MP Oleksandr Bondar, ex-head of the State Property Fund, believes that the government's initiatives “will remove tender-procedure money flow from the scope of law altogether: the ministries will simply set up companies for themselves to make all purchases though them.” MP Oleksandr Yefremov, head of the Party of Regions faction, begs to differ: “Due to the complexity and the time-consuming nature of tender procedures, state-run companies find it very hard to carry out economic activities and compete with private companies.” The Cabinet of Ministers, he added, simply wants to fix this situation.
The reader will remember that the current law on state procurement swamps both state companies and bidders with paperwork. This indeed turns tenders into a major headache: piles of papers have to be submitted to Kyiv for publication in an official periodical (The State Procurement Herald) and obtain approval from the Economy Ministry (the designated agency for state purchases). Any incorrect seal, or lack thereof, may stall a purchase for months on end. Sometimes these situations are unacceptable: it is unimaginable that the hungry military be forced to seek food on its own after the food supply system breaks down for some reason.
Sponsors of bill No. 7532 decided to abandon the requirement that nearly all documents needed for bidding, including reports on bidding results, records of bidding proposal announcements, etc., have to be published. But these are precisely the documents that contain information about the participants, their bids, and so forth. These are the reports and records that enable the public to check on whether two companies owned by the same person participated in the bidding, whether the winner’s bid is indeed the best, and so on. That is why the publication of this data is crucial. And it is not only about reporters’ interest —  this cash flow (once again, UAH 172 billion in 2010) needs to be transparent to the controlling bodies.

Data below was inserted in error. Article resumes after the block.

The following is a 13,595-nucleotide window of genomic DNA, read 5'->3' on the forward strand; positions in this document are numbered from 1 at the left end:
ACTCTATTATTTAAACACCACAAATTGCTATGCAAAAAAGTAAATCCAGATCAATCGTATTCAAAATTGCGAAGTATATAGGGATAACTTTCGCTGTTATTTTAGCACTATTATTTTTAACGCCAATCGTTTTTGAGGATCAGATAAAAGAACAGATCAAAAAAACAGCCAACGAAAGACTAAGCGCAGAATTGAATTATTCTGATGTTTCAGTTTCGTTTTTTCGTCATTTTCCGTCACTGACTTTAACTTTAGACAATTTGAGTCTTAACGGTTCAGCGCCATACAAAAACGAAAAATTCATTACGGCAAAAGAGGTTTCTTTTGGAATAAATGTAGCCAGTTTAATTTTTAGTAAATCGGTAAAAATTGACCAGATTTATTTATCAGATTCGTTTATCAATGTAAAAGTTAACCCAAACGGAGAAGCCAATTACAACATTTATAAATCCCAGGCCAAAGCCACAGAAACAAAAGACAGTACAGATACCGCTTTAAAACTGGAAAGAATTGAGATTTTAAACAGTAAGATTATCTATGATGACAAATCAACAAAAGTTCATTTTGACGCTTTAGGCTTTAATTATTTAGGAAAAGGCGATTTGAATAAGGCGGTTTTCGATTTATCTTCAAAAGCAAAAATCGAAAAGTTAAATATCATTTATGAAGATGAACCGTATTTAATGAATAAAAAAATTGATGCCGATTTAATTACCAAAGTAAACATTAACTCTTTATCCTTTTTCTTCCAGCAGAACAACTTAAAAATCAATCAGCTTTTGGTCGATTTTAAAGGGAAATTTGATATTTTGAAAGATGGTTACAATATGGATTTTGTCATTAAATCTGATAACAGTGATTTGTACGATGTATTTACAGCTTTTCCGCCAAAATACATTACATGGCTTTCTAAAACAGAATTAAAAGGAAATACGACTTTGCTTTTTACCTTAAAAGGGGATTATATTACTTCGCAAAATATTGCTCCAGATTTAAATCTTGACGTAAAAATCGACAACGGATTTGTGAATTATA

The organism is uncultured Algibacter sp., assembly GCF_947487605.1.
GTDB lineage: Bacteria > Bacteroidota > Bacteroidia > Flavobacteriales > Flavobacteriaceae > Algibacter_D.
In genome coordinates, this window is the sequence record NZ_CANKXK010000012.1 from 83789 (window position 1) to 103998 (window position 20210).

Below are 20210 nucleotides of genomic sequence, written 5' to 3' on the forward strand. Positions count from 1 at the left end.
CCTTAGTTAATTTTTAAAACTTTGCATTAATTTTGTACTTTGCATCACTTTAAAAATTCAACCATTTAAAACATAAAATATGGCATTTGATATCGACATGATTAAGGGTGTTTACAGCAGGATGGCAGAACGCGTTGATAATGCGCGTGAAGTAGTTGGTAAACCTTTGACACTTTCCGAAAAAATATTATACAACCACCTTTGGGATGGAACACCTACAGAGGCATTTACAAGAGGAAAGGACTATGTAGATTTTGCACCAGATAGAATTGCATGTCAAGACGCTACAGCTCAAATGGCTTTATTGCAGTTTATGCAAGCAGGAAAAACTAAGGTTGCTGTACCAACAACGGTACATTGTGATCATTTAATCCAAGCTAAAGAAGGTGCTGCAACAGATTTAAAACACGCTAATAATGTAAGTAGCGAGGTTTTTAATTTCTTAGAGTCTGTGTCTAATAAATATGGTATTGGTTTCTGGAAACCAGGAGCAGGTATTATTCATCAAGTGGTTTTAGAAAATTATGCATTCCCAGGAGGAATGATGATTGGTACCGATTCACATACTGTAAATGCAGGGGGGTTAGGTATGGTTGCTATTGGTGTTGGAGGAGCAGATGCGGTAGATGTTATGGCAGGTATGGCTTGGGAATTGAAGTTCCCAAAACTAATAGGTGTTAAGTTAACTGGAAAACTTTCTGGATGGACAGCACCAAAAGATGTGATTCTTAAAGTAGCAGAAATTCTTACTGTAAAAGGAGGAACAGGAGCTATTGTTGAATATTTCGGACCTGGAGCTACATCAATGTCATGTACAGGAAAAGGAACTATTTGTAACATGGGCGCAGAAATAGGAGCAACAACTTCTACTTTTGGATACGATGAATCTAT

“As soon as The [State Procurement] Herald publishes information that only one company is participating in bidding, we intervene,” says Petro Andreiev, head of the Chief Control and Auditing Directorate. “After this many state-run companies cancel the bidding, because they understand they can be held criminally responsible if they spend the money… For example, auditors prevented the state-run company called ‘Obluhovuvannia povitrianoho rukhu Ukrainy’ to commission Incom Ltd. to do construction and installation works worth 54.1 million hryvnias. And there are examples like that in every oblast.” The Chief Control and Auditing Directorate, which has the authority to check how money is spent in state-purchase transactions, may lose its ability to prevent abuse if bill No. 7532 is passed.
Erasing all traces of crime
The present author has described these and other likely consequences of the reform to Mr. Yevremov, saying that both the current norms and the proposed novelties are no safeguard against abuse. An example has also been given: following the “open bidding procedure,” the Poltava regional branch of the State Land Cadaster Center signed an agreement with a private local company to rent office space. A regional branch of this kind of state-run company is unlikely to employ more than 100 personnel, but it agreed to shell out UAH 22.36 million for six months of rent. And this is Poltava, not Kyiv! Mr. Yevremov replied that cases like this need to be “the object of attention of law-enforcement agencies.” But bill No. 7532 creates conditions for concealing information from law enforcement officers, who usually obtain it from inspectors.